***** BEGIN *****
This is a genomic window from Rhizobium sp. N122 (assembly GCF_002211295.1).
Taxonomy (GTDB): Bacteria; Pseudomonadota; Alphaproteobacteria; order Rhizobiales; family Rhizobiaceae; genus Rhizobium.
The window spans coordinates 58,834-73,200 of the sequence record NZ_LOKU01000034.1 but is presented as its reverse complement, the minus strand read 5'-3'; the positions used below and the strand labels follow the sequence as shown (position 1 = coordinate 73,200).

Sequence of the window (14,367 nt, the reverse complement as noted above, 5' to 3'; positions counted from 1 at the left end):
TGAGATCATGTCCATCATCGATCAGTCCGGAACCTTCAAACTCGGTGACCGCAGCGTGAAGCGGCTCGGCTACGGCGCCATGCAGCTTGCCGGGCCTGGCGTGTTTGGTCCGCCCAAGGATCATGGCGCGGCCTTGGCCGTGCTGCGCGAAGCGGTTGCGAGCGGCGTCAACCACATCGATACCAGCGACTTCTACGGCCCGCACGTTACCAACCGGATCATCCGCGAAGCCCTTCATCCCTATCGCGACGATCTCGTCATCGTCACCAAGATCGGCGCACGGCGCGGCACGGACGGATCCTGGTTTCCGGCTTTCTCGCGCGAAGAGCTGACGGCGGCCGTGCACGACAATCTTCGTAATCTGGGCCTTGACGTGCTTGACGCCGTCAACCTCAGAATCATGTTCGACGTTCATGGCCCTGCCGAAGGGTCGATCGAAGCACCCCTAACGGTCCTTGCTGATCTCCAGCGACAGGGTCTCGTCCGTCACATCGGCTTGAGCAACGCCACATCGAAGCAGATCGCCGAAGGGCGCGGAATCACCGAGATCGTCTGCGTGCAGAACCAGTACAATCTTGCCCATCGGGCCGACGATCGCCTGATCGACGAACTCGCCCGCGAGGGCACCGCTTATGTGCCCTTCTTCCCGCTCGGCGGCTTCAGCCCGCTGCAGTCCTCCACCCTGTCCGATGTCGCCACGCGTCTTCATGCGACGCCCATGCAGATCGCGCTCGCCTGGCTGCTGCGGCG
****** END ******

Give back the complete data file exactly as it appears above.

This is a genomic window from Rhizobium sp. N122 (assembly GCF_002211295.1).
Taxonomy (GTDB): Bacteria; Pseudomonadota; Alphaproteobacteria; order Rhizobiales; family Rhizobiaceae; genus Rhizobium.
The window spans coordinates 58,834-73,200 of the sequence record NZ_LOKU01000034.1 but is presented as its reverse complement, the minus strand read 5'-3'; the positions used below and the strand labels follow the sequence as shown (position 1 = coordinate 73,200).

Sequence of the window (14,367 nt, the reverse complement as noted above, 5' to 3'; positions counted from 1 at the left end):
TGAGATCATGTCCATCATCGATCAGTCCGGAACCTTCAAACTCGGTGACCGCAGCGTGAAGCGGCTCGGCTACGGCGCCATGCAGCTTGCCGGGCCTGGCGTGTTTGGTCCGCCCAAGGATCATGGCGCGGCCTTGGCCGTGCTGCGCGAAGCGGTTGCGAGCGGCGTCAACCACATCGATACCAGCGACTTCTACGGCCCGCACGTTACCAACCGGATCATCCGCGAAGCCCTTCATCCCTATCGCGACGATCTCGTCATCGTCACCAAGATCGGCGCACGGCGCGGCACGGACGGATCCTGGTTTCCGGCTTTCTCGCGCGAAGAGCTGACGGCGGCCGTGCACGACAATCTTCGTAATCTGGGCCTTGACGTGCTTGACGCCGTCAACCTCAGAATCATGTTCGACGTTCATGGCCCTGCCGAAGGGTCGATCGAAGCACCCCTAACGGTCCTTGCTGATCTCCAGCGACAGGGTCTCGTCCGTCACATCGGCTTGAGCAACGCCACATCGAAGCAGATCGCCGAAGGGCGCGGAATCACCGAGATCGTCTGCGTGCAGAACCAGTACAATCTTGCCCATCGGGCCGACGATCGCCTGATCGACGAACTCGCCCGCGAGGGCACCGCTTATGTGCCCTTCTTCCCGCTCGGCGGCTTCAGCCCGCTGCAGTCCTCCACCCTGTCCGATGTCGCCACGCGTCTTCATGCGACGCCCATGCAGATCGCGCTCGCCTGGCTGCTGCGGCG